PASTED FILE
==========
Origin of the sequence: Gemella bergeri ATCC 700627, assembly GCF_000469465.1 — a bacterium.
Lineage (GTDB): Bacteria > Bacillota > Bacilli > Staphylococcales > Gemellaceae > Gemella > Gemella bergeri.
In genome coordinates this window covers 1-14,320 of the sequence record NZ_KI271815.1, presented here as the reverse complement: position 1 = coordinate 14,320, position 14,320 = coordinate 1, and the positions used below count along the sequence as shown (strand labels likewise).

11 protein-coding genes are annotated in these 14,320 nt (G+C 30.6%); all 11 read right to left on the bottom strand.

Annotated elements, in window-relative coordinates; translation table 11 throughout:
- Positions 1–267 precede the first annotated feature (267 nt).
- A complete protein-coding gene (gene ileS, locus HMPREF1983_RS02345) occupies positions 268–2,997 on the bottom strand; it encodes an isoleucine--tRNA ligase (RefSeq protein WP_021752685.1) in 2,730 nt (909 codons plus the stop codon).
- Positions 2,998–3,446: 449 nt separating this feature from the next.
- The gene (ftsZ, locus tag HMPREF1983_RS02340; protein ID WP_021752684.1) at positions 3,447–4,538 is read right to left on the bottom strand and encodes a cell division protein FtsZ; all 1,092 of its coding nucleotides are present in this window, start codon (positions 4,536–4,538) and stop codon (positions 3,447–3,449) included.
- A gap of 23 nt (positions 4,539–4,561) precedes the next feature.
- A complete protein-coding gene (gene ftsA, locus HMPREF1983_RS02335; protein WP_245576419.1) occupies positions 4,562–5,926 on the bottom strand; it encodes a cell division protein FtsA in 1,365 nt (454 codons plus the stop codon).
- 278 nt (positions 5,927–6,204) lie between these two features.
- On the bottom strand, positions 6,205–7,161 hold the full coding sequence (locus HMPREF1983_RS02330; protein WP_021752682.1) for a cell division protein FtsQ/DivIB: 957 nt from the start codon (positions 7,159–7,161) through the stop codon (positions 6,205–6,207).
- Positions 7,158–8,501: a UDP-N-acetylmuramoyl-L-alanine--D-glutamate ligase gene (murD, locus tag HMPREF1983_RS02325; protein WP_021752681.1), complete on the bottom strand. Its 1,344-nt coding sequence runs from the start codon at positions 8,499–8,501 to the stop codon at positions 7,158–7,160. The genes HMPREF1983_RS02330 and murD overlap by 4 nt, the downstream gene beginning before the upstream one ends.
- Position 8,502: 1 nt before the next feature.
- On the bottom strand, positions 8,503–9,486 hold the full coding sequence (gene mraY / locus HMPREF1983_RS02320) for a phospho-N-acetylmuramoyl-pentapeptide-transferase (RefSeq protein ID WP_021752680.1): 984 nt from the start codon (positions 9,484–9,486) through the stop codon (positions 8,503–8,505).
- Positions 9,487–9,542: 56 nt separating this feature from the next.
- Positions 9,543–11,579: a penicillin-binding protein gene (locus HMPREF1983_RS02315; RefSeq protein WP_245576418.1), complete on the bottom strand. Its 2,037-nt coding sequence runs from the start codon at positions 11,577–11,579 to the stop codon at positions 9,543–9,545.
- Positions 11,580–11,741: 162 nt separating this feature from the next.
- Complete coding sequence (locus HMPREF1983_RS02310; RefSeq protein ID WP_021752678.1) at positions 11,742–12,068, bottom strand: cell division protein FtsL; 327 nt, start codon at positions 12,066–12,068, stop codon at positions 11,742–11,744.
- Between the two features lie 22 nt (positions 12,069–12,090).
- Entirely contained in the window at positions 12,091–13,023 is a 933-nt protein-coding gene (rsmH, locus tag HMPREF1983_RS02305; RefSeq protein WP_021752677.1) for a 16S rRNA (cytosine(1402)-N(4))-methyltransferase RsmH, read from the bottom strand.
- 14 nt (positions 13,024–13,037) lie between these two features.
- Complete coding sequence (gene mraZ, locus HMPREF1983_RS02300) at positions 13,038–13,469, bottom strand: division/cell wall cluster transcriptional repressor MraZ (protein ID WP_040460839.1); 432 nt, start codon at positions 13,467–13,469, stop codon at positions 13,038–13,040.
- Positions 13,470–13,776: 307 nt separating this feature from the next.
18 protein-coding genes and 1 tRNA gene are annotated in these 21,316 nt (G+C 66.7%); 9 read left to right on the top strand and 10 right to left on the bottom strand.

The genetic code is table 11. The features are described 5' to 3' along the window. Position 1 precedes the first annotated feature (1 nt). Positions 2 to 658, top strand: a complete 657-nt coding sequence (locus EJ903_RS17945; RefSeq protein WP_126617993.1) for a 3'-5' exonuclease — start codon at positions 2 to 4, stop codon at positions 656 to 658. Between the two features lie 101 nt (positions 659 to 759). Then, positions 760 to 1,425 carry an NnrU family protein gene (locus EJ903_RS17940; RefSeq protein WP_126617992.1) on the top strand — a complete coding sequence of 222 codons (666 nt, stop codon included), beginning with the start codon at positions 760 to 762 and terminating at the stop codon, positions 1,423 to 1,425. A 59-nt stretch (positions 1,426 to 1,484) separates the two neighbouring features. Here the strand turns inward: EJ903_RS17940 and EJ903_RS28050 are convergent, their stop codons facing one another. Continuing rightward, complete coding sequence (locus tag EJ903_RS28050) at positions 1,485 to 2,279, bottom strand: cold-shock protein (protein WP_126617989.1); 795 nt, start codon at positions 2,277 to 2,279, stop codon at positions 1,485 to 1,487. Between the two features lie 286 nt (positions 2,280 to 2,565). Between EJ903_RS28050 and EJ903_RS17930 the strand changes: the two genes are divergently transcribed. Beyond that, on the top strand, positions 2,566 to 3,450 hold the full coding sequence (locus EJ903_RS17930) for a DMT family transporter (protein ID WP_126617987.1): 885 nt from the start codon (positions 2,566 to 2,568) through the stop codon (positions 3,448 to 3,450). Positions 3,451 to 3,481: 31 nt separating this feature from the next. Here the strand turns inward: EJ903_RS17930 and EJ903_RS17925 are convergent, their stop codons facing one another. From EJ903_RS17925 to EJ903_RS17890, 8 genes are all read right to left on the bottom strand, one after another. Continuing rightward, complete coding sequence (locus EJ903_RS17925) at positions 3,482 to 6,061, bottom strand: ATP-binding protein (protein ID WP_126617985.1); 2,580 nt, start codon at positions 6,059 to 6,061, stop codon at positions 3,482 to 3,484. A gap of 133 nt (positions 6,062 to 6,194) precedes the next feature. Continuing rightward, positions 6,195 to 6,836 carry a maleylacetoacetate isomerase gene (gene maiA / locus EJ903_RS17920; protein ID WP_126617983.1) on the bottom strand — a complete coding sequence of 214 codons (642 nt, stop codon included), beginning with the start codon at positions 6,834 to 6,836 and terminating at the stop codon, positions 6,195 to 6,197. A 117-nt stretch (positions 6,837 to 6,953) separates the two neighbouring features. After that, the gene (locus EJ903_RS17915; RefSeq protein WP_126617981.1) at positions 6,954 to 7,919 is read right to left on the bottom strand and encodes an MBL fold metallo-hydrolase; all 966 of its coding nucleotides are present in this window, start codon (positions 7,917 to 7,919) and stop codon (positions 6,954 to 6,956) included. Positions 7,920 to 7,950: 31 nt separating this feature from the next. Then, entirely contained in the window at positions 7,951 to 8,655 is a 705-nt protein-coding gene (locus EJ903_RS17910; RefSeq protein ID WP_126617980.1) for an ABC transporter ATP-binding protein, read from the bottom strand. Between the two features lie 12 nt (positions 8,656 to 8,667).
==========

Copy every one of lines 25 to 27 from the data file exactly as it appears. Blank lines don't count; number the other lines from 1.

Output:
- Positions 13,470–13,776: 307 nt separating this feature from the next.
18 protein-coding genes and 1 tRNA gene are annotated in these 21,316 nt (G+C 66.7%); 9 read left to right on the top strand and 10 right to left on the bottom strand.

The genetic code is table 11. The features are described 5' to 3' along the window. Position 1 precedes the first annotated feature (1 nt). Positions 2 to 658, top strand: a complete 657-nt coding sequence (locus EJ903_RS17945; RefSeq protein WP_126617993.1) for a 3'-5' exonuclease — start codon at positions 2 to 4, stop codon at positions 656 to 658. Between the two features lie 101 nt (positions 659 to 759). Then, positions 760 to 1,425 carry an NnrU family protein gene (locus EJ903_RS17940; RefSeq protein WP_126617992.1) on the top strand — a complete coding sequence of 222 codons (666 nt, stop codon included), beginning with the start codon at positions 760 to 762 and terminating at the stop codon, positions 1,423 to 1,425. A 59-nt stretch (positions 1,426 to 1,484) separates the two neighbouring features. Here the strand turns inward: EJ903_RS17940 and EJ903_RS28050 are convergent, their stop codons facing one another. Continuing rightward, complete coding sequence (locus tag EJ903_RS28050) at positions 1,485 to 2,279, bottom strand: cold-shock protein (protein WP_126617989.1); 795 nt, start codon at positions 2,277 to 2,279, stop codon at positions 1,485 to 1,487. Between the two features lie 286 nt (positions 2,280 to 2,565). Between EJ903_RS28050 and EJ903_RS17930 the strand changes: the two genes are divergently transcribed. Beyond that, on the top strand, positions 2,566 to 3,450 hold the full coding sequence (locus EJ903_RS17930) for a DMT family transporter (protein ID WP_126617987.1): 885 nt from the start codon (positions 2,566 to 2,568) through the stop codon (positions 3,448 to 3,450). Positions 3,451 to 3,481: 31 nt separating this feature from the next. Here the strand turns inward: EJ903_RS17930 and EJ903_RS17925 are convergent, their stop codons facing one another. From EJ903_RS17925 to EJ903_RS17890, 8 genes are all read right to left on the bottom strand, one after another. Continuing rightward, complete coding sequence (locus EJ903_RS17925) at positions 3,482 to 6,061, bottom strand: ATP-binding protein (protein ID WP_126617985.1); 2,580 nt, start codon at positions 6,059 to 6,061, stop codon at positions 3,482 to 3,484. A gap of 133 nt (positions 6,062 to 6,194) precedes the next feature. Continuing rightward, positions 6,195 to 6,836 carry a maleylacetoacetate isomerase gene (gene maiA / locus EJ903_RS17920; protein ID WP_126617983.1) on the bottom strand — a complete coding sequence of 214 codons (642 nt, stop codon included), beginning with the start codon at positions 6,834 to 6,836 and terminating at the stop codon, positions 6,195 to 6,197. A 117-nt stretch (positions 6,837 to 6,953) separates the two neighbouring features. After that, the gene (locus EJ903_RS17915; RefSeq protein WP_126617981.1) at positions 6,954 to 7,919 is read right to left on the bottom strand and encodes an MBL fold metallo-hydrolase; all 966 of its coding nucleotides are present in this window, start codon (positions 7,917 to 7,919) and stop codon (positions 6,954 to 6,956) included. Positions 7,920 to 7,950: 31 nt separating this feature from the next. Then, entirely contained in the window at positions 7,951 to 8,655 is a 705-nt protein-coding gene (locus EJ903_RS17910; RefSeq protein ID WP_126617980.1) for an ABC transporter ATP-binding protein, read from the bottom strand. Between the two features lie 12 nt (positions 8,656 to 8,667).